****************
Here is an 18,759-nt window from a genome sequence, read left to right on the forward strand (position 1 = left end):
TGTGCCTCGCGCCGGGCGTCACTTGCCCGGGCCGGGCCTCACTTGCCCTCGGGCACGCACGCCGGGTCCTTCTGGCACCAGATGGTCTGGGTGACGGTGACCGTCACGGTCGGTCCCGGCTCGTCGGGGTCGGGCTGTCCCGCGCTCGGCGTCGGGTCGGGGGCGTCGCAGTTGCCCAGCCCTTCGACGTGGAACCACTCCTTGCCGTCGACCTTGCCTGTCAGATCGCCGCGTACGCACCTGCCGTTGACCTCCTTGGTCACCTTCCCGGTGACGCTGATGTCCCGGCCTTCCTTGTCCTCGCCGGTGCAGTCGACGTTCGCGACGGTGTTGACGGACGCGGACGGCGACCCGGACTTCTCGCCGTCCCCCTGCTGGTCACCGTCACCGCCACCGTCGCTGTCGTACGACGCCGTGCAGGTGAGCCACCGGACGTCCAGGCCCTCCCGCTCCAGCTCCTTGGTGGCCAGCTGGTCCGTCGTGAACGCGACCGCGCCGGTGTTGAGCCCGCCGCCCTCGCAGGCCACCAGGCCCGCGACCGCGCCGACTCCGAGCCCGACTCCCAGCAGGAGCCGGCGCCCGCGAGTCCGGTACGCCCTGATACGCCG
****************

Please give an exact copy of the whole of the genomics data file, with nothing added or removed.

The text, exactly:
Here is an 18,759-nt window from a genome sequence, read left to right on the forward strand (position 1 = left end):
TGTGCCTCGCGCCGGGCGTCACTTGCCCGGGCCGGGCCTCACTTGCCCTCGGGCACGCACGCCGGGTCCTTCTGGCACCAGATGGTCTGGGTGACGGTGACCGTCACGGTCGGTCCCGGCTCGTCGGGGTCGGGCTGTCCCGCGCTCGGCGTCGGGTCGGGGGCGTCGCAGTTGCCCAGCCCTTCGACGTGGAACCACTCCTTGCCGTCGACCTTGCCTGTCAGATCGCCGCGTACGCACCTGCCGTTGACCTCCTTGGTCACCTTCCCGGTGACGCTGATGTCCCGGCCTTCCTTGTCCTCGCCGGTGCAGTCGACGTTCGCGACGGTGTTGACGGACGCGGACGGCGACCCGGACTTCTCGCCGTCCCCCTGCTGGTCACCGTCACCGCCACCGTCGCTGTCGTACGACGCCGTGCAGGTGAGCCACCGGACGTCCAGGCCCTCCCGCTCCAGCTCCTTGGTGGCCAGCTGGTCCGTCGTGAACGCGACCGCGCCGGTGTTGAGCCCGCCGCCCTCGCAGGCCACCAGGCCCGCGACCGCGCCGACTCCGAGCCCGACTCCCAGCAGGAGCCGGCGCCCGCGAGTCCGGTACGCCCTGATACGCCG